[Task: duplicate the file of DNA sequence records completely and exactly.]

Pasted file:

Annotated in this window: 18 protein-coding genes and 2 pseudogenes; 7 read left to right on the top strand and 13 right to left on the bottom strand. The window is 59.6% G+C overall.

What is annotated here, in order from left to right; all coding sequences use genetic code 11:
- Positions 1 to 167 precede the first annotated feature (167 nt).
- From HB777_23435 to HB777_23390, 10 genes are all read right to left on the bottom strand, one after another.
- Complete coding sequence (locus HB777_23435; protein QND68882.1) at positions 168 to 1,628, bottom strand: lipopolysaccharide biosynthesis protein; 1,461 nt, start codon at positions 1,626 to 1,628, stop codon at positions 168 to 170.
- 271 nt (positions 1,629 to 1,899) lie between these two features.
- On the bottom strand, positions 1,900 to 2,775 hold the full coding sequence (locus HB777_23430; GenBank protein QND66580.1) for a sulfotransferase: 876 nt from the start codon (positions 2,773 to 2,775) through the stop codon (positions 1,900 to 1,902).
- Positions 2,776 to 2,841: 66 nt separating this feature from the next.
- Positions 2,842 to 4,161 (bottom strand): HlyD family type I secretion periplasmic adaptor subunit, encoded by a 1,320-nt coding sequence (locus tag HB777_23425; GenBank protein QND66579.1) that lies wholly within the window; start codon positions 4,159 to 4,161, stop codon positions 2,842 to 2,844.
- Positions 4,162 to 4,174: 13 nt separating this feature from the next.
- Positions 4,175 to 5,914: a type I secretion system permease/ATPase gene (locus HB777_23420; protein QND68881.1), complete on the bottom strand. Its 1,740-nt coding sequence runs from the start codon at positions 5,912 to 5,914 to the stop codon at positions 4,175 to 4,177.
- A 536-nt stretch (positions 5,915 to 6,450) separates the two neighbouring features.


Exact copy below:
Annotated in this window: 18 protein-coding genes and 2 pseudogenes; 7 read left to right on the top strand and 13 right to left on the bottom strand. The window is 59.6% G+C overall.

What is annotated here, in order from left to right; all coding sequences use genetic code 11:
- Positions 1 to 167 precede the first annotated feature (167 nt).
- From HB777_23435 to HB777_23390, 10 genes are all read right to left on the bottom strand, one after another.
- Complete coding sequence (locus HB777_23435; protein QND68882.1) at positions 168 to 1,628, bottom strand: lipopolysaccharide biosynthesis protein; 1,461 nt, start codon at positions 1,626 to 1,628, stop codon at positions 168 to 170.
- 271 nt (positions 1,629 to 1,899) lie between these two features.
- On the bottom strand, positions 1,900 to 2,775 hold the full coding sequence (locus HB777_23430; GenBank protein QND66580.1) for a sulfotransferase: 876 nt from the start codon (positions 2,773 to 2,775) through the stop codon (positions 1,900 to 1,902).
- Positions 2,776 to 2,841: 66 nt separating this feature from the next.
- Positions 2,842 to 4,161 (bottom strand): HlyD family type I secretion periplasmic adaptor subunit, encoded by a 1,320-nt coding sequence (locus tag HB777_23425; GenBank protein QND66579.1) that lies wholly within the window; start codon positions 4,159 to 4,161, stop codon positions 2,842 to 2,844.
- Positions 4,162 to 4,174: 13 nt separating this feature from the next.
- Positions 4,175 to 5,914: a type I secretion system permease/ATPase gene (locus HB777_23420; protein QND68881.1), complete on the bottom strand. Its 1,740-nt coding sequence runs from the start codon at positions 5,912 to 5,914 to the stop codon at positions 4,175 to 4,177.
- A 536-nt stretch (positions 5,915 to 6,450) separates the two neighbouring features.